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Session lost after TimeoutException

apetrovapetrov Member Andrey PetrovOrganization: FermilabProject: Accelerator Controls Middleware
Hi,

It's probably related to my previous post on recovery after a router failure.

My new situation: A Java client talks to Glacier2 router. On some request the router fails to reply quickly enough, and the client gets Ice.TimeoutException. It looks like after that all requests from that client receive Ice.ConnectionLostException.

In the server log I see:
[ 04/17/09 16:19:26.695 glacier2router: Glacier2: rejecting request. no session is associated with the connection. 
identity: XXXX ]

Both the client and the server also produce a number of messages on closing and reopening TCP connection.

Any suggestions how to recover after this timeout without recreating the session?

Thanks a lot,

~ Andrey

Comments

  • slypeteslypete Member Pete SylvesterOrganization: Coconaut StudiosProject: iPhone/iPod Game ✭✭
    This looks awfully familiar to the QueryPerformanceCounter issue that I ran into:

    http://www.zeroc.com/forums/help-center/4231-acm-problem.html

    May I ask what hardware and platform you are running?

    Pete
  • matthewmatthew NL, CanadaMember Matthew NewhookOrganization: ZeroC, Inc.Project: Internet Communications Engine ✭✭✭
    This sounds expected to me. If you get a timeout, the connection is closed, and thus the session is destroyed. Once the session has been destroyed, it must be re-established. Is it unexpected to get this timeout? What do you have your timeouts set to?
  • apetrovapetrov Member Andrey PetrovOrganization: FermilabProject: Accelerator Controls Middleware
    Pete:

    I have Linux on both sides. The client is Java.

    Matthew:

    Yes, your explanation makes sense. The only (?) way to recover after a timeout is to establish a new connection. Which means creating a new session on the router.

    What I'm doing is inventing various scenarios of troubles and ways of recovery from them. One possible problem is when a servant behind the router fails to reply in some relatively short time (which is not unreasonable, because the servants interact with a complex data backend). I can catch the timeout either in the router or in the client. Now I see that the right place to set the connection timeout, perhaps, will be the router, because no session (or any other state) is associated with the connection between the router and the servant. And I can probably assume that the router by itself will not normally produce unreasonable delays to the clients.

    One suggestion (if I may) about Glacier2... The connection between a client and a router is stateful, because it requires a valid session (unlike the simple case when a client talks directly to a servant, and no state is normally present). The current implementation of Glacier2, however, does not provide any means to recover that state and reuse the session once the connection is lost. I realize that if my application introduces its own application-specific state, it'll be solely responsible for keeping it in sync on the server and on the client. As the sessions are introduced in and required by the ICE infrastructure (without a session a client can't get data from a servant), it seemed to be reasonable to have some mechanisms implemented as a part of ICE that would recover sessions after various connection troubles.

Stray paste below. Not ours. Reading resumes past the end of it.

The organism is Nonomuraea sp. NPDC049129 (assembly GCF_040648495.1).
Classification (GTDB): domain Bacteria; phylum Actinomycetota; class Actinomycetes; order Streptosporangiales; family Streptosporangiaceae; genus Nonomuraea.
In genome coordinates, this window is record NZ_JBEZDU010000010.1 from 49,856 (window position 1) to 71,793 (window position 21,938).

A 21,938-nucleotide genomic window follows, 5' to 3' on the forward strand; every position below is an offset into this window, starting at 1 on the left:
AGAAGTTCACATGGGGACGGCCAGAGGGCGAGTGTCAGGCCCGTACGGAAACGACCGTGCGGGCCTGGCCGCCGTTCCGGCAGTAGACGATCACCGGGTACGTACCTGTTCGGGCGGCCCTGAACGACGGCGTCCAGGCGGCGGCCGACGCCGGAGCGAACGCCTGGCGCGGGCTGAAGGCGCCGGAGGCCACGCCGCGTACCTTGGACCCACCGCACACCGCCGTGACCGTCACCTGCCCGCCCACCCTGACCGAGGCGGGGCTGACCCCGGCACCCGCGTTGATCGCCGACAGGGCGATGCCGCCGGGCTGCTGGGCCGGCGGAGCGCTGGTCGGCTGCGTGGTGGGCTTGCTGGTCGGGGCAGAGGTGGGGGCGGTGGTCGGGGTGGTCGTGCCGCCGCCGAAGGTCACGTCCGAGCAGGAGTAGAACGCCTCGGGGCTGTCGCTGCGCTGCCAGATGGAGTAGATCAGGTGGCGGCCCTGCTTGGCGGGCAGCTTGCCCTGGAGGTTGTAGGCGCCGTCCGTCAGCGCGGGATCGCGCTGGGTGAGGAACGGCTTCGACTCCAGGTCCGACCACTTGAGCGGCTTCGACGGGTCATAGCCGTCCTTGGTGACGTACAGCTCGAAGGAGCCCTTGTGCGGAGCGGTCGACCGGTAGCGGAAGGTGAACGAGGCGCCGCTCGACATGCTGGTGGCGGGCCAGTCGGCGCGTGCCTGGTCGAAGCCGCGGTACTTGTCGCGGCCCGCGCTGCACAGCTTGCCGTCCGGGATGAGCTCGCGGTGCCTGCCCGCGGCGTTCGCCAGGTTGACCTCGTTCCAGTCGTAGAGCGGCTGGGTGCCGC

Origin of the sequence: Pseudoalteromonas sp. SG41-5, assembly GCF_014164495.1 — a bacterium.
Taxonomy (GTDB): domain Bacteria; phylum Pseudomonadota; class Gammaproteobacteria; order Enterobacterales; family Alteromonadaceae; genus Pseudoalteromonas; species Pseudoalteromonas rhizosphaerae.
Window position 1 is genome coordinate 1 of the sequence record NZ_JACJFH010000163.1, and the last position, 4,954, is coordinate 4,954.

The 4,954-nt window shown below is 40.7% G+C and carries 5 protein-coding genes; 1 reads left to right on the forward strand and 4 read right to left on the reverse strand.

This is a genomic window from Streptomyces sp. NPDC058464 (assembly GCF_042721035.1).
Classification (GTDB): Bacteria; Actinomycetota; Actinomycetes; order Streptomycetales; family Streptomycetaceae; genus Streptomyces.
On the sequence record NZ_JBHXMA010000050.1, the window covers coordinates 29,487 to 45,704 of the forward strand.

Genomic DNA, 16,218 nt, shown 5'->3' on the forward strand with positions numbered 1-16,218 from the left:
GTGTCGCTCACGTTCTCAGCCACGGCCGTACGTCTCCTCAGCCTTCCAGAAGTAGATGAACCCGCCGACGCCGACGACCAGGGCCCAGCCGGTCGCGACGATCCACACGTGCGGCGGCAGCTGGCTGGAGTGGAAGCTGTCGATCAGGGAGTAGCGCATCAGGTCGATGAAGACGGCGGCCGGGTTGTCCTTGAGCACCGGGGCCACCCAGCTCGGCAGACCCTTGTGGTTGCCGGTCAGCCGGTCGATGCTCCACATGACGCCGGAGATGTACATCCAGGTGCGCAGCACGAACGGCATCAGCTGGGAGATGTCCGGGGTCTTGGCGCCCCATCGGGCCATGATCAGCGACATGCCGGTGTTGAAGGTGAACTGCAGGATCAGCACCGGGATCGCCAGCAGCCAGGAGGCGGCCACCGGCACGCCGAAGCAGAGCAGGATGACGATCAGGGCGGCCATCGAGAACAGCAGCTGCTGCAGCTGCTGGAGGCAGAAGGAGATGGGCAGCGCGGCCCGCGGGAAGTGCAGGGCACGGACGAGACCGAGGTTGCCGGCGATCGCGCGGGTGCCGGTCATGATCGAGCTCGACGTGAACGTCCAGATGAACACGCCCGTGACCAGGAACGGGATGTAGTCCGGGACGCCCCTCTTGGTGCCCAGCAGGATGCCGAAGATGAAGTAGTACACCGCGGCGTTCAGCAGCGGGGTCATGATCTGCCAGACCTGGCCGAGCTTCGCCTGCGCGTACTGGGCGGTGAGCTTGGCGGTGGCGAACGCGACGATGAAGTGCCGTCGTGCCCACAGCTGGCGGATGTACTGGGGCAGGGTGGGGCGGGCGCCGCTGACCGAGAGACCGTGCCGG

Thanks,

    ~ Andrey
  • xdmxdm La Coruña, SpainAdministrators, ZeroC Staff Jose Gutierrez de la ConchaOrganization: ZeroC, Inc.Project: Ice Developer ZeroC Staff
    One suggestion (if I may) about Glacier2... The connection between a client and a router is stateful, because it requires a valid session (unlike the simple case when a client talks directly to a servant, and no state is normally present). The current implementation of Glacier2, however, does not provide any means to recover that state and reuse the session once the connection is lost. I realize that if my application introduces its own application-specific state, it'll be solely responsible for keeping it in sync on the server and on the client. As the sessions are introduced in and required by the ICE infrastructure (without a session a client can't get data from a servant), it seemed to be reasonable to have some mechanisms implemented as a part of ICE that would recover sessions after various connection troubles

    I think you could easy store session in the database you want in your SessionManager implementation, when a session is created you could query the database for the stored information and only initialize the session to defaults if there is not a previous stored session for this user, for made the persistence easy you could use a Freeze Map, a Freeze Evictor or implement code for retrieve the data for a Sql relational database, plain files or whatever you prefer to store the data.

    Also the client only need to have a proxy to the session in order to interact with the servants behind Glacier2, the session information is physically stored in the host where the session servant was created if you replicated this information in your client this is application specific, not something Ice architecture impose.

    If you want this data to be synchronized in your client you could send events from the session when the data you are interested in has changed that is likely to not be all the data the session stores.

    José
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